I don’t think I wanted to children. My blogs never talk about it as something I really thought about needing or wanting. Indeed, I was always anxious that this lack of desire for children (or a child) would mean that if one were to come about that I would not love it, that I would not have the kind of parental instincts, emotions and so on that my parents had (or seemed to have), that my sister had, that people all around the world obviously had. I knew I could perform the role well, after all, the great lesson of my 30’s was that everything was a performance of an imagined self rather than the expression of some authentic inner-me. So, I could perform a role in the workplace, and suddenly I had a viable career. Gazing into the abyss of authenticity had lead me as many steps backwards as I had taken forward. As H grew inside her mother, as pictures of her were printed out of machines, as I felt her kicks and bumps, I expected billions of years of evolution would kick in and I’d start to feel an emotional attachment. But I didn’t. Even as F pushed through birth I felt nothing special. I think I was a good partner, I did what I think were all the right things, but inside there was no kind of monumental emotional transformation. The script told me that I should be high-fiving the lads, smoking a cigar, calling everyone to let them know, tears of joy, happiest day of my life, and so on. I felt a kind of anxious guilt when H was first passed to F. F said to her new daughter “My perfect baby” with tears of relief and joy. I just saw a baby. Was this how it was going to be. That I had been right all along. Somehow I figured that once I saw the baby then the proper, scripted emotions would come. They didn’t. Not yet. The first two weeks were hard. F was kept in hospital and, well, those that know already know the gory details, but it was a tough time for her. I spent many nights out in the hospital halls with the baby, no idea what I was doing, every second a glut of anxiety urging me not to call the nurse, call the nurse, don’t call the nurse.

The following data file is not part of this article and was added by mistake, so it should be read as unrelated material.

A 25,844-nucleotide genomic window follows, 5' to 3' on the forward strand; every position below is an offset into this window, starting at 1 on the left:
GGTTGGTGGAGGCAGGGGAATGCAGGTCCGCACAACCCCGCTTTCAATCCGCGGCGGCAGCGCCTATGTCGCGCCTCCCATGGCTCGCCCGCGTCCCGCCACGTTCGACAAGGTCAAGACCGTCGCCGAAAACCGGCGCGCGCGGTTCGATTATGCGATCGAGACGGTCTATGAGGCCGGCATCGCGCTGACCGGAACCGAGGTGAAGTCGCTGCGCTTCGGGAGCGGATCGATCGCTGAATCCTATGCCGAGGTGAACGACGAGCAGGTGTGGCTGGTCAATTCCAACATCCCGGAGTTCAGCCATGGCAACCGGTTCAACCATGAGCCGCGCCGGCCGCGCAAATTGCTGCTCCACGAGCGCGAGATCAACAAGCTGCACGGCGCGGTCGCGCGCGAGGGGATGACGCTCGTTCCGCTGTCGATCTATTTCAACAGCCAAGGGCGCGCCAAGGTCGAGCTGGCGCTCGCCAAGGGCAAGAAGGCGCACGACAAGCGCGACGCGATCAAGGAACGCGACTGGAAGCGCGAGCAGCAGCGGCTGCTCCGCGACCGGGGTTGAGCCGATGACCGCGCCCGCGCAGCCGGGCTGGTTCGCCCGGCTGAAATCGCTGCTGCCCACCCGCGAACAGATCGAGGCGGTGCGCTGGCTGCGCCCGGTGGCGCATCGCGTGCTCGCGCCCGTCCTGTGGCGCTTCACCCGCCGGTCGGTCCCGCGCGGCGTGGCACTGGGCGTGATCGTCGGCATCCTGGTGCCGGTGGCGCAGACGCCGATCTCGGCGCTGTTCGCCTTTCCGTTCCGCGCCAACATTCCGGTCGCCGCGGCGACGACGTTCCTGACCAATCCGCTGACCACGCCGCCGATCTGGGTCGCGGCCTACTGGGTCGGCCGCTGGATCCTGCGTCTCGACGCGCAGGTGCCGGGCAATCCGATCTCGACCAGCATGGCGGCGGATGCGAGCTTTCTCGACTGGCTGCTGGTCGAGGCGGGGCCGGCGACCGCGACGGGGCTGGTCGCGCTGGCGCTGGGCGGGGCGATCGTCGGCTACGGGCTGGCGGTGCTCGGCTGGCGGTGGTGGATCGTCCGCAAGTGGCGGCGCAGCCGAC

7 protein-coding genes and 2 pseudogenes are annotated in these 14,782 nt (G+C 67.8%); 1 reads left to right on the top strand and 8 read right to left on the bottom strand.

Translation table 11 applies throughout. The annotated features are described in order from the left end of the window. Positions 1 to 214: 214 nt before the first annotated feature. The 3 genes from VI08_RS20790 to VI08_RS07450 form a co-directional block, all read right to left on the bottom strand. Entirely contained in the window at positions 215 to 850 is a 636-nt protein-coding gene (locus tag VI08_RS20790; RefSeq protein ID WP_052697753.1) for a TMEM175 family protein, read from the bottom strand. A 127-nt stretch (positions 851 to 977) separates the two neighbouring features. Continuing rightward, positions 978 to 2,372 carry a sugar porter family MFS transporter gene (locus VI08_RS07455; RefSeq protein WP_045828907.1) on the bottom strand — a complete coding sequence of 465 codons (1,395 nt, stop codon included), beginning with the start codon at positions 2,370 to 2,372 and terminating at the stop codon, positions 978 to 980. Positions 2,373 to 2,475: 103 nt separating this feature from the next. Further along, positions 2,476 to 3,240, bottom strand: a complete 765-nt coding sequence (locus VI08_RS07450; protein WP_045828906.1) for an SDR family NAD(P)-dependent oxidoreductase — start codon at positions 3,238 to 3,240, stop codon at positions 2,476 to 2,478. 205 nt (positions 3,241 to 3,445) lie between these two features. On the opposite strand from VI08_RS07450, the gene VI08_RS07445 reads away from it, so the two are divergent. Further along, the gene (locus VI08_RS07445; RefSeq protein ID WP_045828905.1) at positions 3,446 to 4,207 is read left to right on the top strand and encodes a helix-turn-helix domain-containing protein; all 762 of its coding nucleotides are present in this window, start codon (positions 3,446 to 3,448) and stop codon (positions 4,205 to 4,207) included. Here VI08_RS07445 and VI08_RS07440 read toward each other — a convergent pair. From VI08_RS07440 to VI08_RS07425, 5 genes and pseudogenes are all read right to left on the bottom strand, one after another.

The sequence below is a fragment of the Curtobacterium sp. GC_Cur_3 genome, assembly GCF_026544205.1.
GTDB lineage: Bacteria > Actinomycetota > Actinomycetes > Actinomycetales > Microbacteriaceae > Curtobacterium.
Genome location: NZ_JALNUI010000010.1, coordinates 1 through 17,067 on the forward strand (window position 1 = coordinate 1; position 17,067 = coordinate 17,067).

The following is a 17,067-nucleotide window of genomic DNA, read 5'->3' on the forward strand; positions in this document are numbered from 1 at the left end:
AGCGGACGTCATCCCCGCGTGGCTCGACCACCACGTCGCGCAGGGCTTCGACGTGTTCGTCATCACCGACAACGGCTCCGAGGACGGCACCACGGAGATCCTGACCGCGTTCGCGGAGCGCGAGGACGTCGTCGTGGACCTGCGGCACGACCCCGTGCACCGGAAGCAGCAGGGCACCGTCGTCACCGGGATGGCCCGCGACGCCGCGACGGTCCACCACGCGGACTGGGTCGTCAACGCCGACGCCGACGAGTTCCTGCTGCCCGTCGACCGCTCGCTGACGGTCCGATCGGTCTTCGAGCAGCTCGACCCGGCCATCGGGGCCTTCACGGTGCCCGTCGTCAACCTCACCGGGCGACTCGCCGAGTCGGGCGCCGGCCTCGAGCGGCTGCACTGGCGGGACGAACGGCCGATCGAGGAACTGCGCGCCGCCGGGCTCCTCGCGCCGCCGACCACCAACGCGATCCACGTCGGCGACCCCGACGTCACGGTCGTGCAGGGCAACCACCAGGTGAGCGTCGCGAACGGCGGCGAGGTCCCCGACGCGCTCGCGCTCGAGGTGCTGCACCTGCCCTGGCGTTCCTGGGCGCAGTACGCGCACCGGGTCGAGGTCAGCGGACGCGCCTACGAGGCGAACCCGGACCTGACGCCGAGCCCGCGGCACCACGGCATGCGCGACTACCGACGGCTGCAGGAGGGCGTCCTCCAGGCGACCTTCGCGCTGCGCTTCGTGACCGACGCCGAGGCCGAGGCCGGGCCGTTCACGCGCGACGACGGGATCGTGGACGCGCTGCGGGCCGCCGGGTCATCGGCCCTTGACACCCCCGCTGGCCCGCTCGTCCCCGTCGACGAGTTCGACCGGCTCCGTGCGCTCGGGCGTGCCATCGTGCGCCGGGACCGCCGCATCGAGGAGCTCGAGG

Over the next couple of months things started to change. It was a slow, slow, slow burn. I can’t quite place what it was that started triggering things for me, but a few specific things stand out.